Project description:A selective, sequential C-O decarboxylative vinylation/C-H arylation of cyclic alcohol derivatives enabled by visible-light photoredox/nickel dual catalysis is described. This protocol utilizes a multicomponent radical cascade process, <i>i.e.</i> decarboxylative vinylation/1,5-HAT/aryl cross-coupling, to achieve efficient, site-selective dual-functionalization of saturated cyclic hydrocarbons in one single operation. This synergistic protocol provides straightforward access to sp<sup>3</sup>-enriched scaffolds and an alternative retrosynthetic disconnection to diversely functionalized saturated ring systems from the simple starting materials.
Project description:Photoredox catalysis has provided many approaches to C(sp<sup>3</sup>)-H functionalization that enable selective oxidation and C(sp<sup>3</sup>)-C bond formation via the intermediacy of a carbon-centered radical. While highly enabling, functionalization of the carbon-centered radical is largely mediated by electrophilic reagents. Notably, nucleophilic reagents represent an abundant and practical reagent class, motivating the interest in developing a general C(sp<sup>3</sup>)-H functionalization strategy with nucleophiles. Here we describe a strategy that transforms C(sp<sup>3</sup>)-H bonds into carbocations via sequential hydrogen atom transfer (HAT) and oxidative radical-polar crossover. The resulting carbocation is functionalized by a variety of nucleophiles-including halides, water, alcohols, thiols, an electron-rich arene, and an azide-to effect diverse bond formations. Mechanistic studies indicate that HAT is mediated by methyl radical-a previously unexplored HAT agent with differing polarity to many of those used in photoredox catalysis-enabling new site-selectivity for late-stage C(sp<sup>3</sup>)-H functionalization.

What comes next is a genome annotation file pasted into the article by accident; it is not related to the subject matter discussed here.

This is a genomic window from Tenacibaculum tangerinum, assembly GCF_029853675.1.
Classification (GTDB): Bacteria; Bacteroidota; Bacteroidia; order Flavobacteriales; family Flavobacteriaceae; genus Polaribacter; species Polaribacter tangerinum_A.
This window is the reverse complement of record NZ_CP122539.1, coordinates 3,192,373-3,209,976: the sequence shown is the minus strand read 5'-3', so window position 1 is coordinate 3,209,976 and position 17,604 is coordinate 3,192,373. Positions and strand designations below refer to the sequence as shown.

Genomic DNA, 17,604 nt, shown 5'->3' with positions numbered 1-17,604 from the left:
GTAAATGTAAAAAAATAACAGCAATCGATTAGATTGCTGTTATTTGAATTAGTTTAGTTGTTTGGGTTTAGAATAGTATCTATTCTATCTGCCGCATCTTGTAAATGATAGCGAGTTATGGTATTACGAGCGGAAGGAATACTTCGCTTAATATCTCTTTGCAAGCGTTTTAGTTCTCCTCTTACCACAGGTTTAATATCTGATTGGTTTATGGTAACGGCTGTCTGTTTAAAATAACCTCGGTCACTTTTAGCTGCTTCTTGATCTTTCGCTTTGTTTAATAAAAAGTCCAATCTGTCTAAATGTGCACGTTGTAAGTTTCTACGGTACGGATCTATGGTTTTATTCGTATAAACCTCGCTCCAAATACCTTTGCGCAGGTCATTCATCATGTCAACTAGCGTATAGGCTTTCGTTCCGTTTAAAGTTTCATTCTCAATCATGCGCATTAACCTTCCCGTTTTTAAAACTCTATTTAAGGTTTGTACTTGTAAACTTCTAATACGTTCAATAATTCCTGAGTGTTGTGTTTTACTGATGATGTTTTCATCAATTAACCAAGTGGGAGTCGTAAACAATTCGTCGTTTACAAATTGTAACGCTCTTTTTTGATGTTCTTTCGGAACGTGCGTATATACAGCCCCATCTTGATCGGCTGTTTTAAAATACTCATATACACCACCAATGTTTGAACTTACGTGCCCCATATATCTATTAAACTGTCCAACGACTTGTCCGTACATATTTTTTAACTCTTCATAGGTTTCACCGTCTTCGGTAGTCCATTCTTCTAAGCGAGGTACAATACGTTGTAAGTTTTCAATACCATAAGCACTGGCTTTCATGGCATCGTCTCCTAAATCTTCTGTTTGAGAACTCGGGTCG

Project description:The use of sp(3) C-H bonds--which are ubiquitous in organic molecules--as latent nucleophile equivalents for transition metal-catalyzed cross-coupling reactions has the potential to substantially streamline synthetic efforts in organic chemistry while bypassing substrate activation steps. Through the combination of photoredox-mediated hydrogen atom transfer (HAT) and nickel catalysis, we have developed a highly selective and general C-H arylation protocol that activates a wide array of C-H bonds as native functional handles for cross-coupling. This mild approach takes advantage of a tunable HAT catalyst that exhibits predictable reactivity patterns based on enthalpic and bond polarity considerations to selectively functionalize ?-amino and ?-oxy sp(3) C-H bonds in both cyclic and acyclic systems.